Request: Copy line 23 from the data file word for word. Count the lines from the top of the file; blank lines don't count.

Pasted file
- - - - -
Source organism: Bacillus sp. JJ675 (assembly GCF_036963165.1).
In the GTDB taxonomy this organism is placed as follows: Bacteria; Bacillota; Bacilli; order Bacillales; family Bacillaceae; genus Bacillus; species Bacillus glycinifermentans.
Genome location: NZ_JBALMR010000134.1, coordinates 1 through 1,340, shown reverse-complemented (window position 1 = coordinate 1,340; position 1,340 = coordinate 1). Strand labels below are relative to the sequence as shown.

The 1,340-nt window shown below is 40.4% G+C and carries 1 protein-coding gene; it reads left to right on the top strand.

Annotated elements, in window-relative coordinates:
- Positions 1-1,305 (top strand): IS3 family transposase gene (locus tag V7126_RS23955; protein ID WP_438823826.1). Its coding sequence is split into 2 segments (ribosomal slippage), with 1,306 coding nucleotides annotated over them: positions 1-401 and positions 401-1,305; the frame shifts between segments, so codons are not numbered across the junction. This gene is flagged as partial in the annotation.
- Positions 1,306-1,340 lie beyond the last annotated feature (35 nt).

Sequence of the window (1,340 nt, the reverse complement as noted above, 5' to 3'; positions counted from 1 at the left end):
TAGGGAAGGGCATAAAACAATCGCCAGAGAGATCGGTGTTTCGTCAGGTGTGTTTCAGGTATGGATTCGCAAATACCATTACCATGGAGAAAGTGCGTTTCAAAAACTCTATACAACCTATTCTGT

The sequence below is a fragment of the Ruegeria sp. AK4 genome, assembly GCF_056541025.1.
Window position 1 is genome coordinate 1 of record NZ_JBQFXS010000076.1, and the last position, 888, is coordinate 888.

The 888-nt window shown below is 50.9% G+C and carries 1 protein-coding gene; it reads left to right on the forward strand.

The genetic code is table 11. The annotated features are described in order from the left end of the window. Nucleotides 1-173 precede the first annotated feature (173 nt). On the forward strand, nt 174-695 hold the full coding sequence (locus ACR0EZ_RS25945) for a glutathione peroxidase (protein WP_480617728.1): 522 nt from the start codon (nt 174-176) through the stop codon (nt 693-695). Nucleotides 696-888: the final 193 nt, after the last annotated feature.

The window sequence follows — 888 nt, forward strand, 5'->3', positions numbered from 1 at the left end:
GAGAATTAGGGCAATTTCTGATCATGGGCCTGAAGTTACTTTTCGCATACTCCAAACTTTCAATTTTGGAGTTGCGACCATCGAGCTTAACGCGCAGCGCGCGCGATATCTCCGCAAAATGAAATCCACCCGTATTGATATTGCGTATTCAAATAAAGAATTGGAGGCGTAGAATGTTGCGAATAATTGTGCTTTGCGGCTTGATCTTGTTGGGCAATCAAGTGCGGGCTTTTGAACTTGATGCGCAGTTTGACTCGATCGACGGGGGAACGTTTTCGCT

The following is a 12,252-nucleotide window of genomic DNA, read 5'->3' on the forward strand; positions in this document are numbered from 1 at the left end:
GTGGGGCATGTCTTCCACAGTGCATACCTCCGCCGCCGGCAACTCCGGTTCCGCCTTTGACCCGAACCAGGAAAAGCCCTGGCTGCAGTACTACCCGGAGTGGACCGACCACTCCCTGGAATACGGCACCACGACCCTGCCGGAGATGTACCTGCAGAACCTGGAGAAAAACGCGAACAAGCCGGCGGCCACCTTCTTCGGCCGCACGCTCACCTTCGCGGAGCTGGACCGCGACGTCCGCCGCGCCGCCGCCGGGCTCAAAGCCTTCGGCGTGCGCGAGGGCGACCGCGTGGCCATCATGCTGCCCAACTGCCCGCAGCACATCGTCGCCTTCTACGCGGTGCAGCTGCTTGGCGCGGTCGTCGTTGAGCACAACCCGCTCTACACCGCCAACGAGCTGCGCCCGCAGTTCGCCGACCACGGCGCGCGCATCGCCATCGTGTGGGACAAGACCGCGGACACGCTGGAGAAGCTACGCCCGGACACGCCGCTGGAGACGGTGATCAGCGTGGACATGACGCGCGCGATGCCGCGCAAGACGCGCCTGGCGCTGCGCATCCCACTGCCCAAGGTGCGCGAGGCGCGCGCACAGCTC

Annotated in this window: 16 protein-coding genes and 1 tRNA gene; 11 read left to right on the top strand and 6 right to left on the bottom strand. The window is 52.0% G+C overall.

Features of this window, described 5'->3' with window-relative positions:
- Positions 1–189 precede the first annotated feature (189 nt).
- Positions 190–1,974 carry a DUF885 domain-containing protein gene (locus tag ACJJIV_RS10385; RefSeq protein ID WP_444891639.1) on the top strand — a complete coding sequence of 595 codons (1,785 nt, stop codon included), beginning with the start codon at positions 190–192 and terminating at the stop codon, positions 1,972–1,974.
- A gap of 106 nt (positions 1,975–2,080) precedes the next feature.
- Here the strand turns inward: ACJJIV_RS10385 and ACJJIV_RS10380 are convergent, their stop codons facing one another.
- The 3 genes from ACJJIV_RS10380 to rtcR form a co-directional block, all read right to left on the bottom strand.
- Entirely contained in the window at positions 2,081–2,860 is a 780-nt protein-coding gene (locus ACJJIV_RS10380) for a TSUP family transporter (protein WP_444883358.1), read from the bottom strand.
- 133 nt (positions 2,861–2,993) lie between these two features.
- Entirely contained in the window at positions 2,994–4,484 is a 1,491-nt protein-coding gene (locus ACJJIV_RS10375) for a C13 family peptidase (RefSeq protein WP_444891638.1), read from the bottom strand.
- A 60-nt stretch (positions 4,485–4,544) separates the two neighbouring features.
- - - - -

- Here the strand turns inward: ACJJIV_RS10385 and ACJJIV_RS10380 are convergent, their stop codons facing one another.